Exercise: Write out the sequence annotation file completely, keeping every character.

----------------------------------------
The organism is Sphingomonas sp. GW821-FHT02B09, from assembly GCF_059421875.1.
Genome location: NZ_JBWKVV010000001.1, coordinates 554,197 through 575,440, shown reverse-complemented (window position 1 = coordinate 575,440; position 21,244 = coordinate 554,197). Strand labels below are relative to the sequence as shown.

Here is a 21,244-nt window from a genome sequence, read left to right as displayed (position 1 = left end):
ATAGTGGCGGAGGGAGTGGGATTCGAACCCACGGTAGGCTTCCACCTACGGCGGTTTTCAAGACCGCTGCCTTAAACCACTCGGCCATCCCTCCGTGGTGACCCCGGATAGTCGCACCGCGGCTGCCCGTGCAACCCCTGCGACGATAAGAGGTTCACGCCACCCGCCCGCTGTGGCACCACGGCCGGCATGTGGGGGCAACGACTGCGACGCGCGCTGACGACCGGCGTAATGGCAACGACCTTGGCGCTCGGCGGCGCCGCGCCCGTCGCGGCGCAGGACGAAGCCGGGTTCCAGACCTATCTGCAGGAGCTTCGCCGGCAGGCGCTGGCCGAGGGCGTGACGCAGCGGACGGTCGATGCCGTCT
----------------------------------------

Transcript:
The organism is Sphingomonas sp. GW821-FHT02B09, from assembly GCF_059421875.1.
Genome location: NZ_JBWKVV010000001.1, coordinates 554,197 through 575,440, shown reverse-complemented (window position 1 = coordinate 575,440; position 21,244 = coordinate 554,197). Strand labels below are relative to the sequence as shown.

Here is a 21,244-nt window from a genome sequence, read left to right as displayed (position 1 = left end):
ATAGTGGCGGAGGGAGTGGGATTCGAACCCACGGTAGGCTTCCACCTACGGCGGTTTTCAAGACCGCTGCCTTAAACCACTCGGCCATCCCTCCGTGGTGACCCCGGATAGTCGCACCGCGGCTGCCCGTGCAACCCCTGCGACGATAAGAGGTTCACGCCACCCGCCCGCTGTGGCACCACGGCCGGCATGTGGGGGCAACGACTGCGACGCGCGCTGACGACCGGCGTAATGGCAACGACCTTGGCGCTCGGCGGCGCCGCGCCCGTCGCGGCGCAGGACGAAGCCGGGTTCCAGACCTATCTGCAGGAGCTTCGCCGGCAGGCGCTGGCCGAGGGCGTGACGCAGCGGACGGTCGATGCCGTCT